Cutting corners

“Men were more likely than women to take risks,” she says. “We gave all respondents the reassurance that their responses were confidential and about one in four were happy to say they knowingly take unnecessary risks.”

When it came to livestock, one in four said they didn’t restrain cattle using proper handling facilities during treatment – an alarming percentage given the possible consequences.

And three in 10 said they sometimes or often worked in a pen with a loose bull.

Oliver Dale of campaign partner Safety Revolution said the real percentage was likely to be higher. “A lot of farmers say to me their own bull is docile – but everyone knows that bulls can flip at a moment’s notice.”

About half of respondents said they had worked at height on a ladder which was not footed, with only 45% using a cherry-picker.

One in five said they had walked across an asbestos or tin roof without a roofing ladder.

Some 65% of those who had suffered a farm accident said the experience had changed their attitude to risk for the better. But one in four said it had made no difference, despite the impact of accidents on mental health (13%) and family relationships (8%).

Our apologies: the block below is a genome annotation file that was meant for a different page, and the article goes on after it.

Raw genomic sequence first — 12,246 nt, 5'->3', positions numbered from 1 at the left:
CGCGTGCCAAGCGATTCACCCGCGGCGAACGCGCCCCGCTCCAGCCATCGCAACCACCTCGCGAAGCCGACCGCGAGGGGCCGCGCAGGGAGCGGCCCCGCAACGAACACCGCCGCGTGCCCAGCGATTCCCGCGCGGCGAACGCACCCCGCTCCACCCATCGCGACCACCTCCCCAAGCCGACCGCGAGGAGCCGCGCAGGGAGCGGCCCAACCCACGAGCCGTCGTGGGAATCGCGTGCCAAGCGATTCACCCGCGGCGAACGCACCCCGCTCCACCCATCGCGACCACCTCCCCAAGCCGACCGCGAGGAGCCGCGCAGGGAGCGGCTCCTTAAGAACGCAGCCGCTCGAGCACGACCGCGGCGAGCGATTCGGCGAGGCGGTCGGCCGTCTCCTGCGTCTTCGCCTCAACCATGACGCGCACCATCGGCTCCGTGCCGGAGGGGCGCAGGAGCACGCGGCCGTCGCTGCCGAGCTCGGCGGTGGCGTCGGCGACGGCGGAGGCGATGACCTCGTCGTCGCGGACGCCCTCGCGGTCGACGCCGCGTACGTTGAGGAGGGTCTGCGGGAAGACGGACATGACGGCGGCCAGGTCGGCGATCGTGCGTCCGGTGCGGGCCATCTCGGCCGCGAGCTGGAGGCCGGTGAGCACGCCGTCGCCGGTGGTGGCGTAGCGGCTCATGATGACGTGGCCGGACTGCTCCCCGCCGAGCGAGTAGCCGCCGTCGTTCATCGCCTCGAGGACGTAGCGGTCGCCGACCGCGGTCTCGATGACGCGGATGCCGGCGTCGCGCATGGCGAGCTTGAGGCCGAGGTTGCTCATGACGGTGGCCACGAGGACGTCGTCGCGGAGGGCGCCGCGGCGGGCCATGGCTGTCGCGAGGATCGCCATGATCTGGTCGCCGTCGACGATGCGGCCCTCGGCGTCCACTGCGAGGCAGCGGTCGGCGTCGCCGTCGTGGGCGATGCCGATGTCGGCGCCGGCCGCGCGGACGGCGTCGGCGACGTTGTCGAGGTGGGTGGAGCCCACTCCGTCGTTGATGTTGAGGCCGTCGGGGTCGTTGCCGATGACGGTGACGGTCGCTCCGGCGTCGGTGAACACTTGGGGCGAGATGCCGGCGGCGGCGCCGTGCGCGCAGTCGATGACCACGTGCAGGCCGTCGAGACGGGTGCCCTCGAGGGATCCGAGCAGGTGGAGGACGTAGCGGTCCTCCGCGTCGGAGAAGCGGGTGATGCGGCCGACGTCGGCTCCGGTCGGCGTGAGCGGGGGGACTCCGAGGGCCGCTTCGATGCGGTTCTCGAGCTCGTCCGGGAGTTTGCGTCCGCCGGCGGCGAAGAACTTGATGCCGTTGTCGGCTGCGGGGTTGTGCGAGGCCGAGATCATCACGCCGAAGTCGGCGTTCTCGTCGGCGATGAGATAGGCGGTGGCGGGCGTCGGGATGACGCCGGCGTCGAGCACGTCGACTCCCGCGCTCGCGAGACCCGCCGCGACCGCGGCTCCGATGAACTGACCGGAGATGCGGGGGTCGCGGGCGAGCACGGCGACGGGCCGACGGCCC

Accidents cost farm businesses thousands of pounds

Farm businesses are losing thousands of pounds due to avoidable workplace accidents, the survey reveals.

One in four farmers or farm employees who suffered an accident said they needed at least a day off work. The typical accident saw people signed off for 11 days – but in the worst cases, 12% required a month or more off work.

“Some respondents had much more time off work than that,” says survey analyst Heather Macleod. “One person was off work for more than six months and another was off for more than a year. In the worst cases, people never return to work again.”

Oliver Dale, of campaign partners Safety Revolution, says the reality is likely to be far worst than the survey findings suggest.

“Many people are unaware of what counts as a near-miss,” explains Mr Dale. “And until it happens, they don’t realise that a substantial number of incidents lead to a significant time off work – and there is a substantial cost to that time.

“Often incidents happen at the busiest times of year – when farms can least afford to have a person off work.”

Almost one in five farmers said they had experienced at least one near-miss incident on the farm in the past 12 months. Where an accident did occur, the most likely injuries involved bruising, laceration or being crushed.

Younger people were more likely to have narrowly avoided injury than older respondents. Near-misses were also higher for those respondents who admitted to being risk-takers – although experts again think such incidents are underreported.

Autumn inspections seek to improve farm safety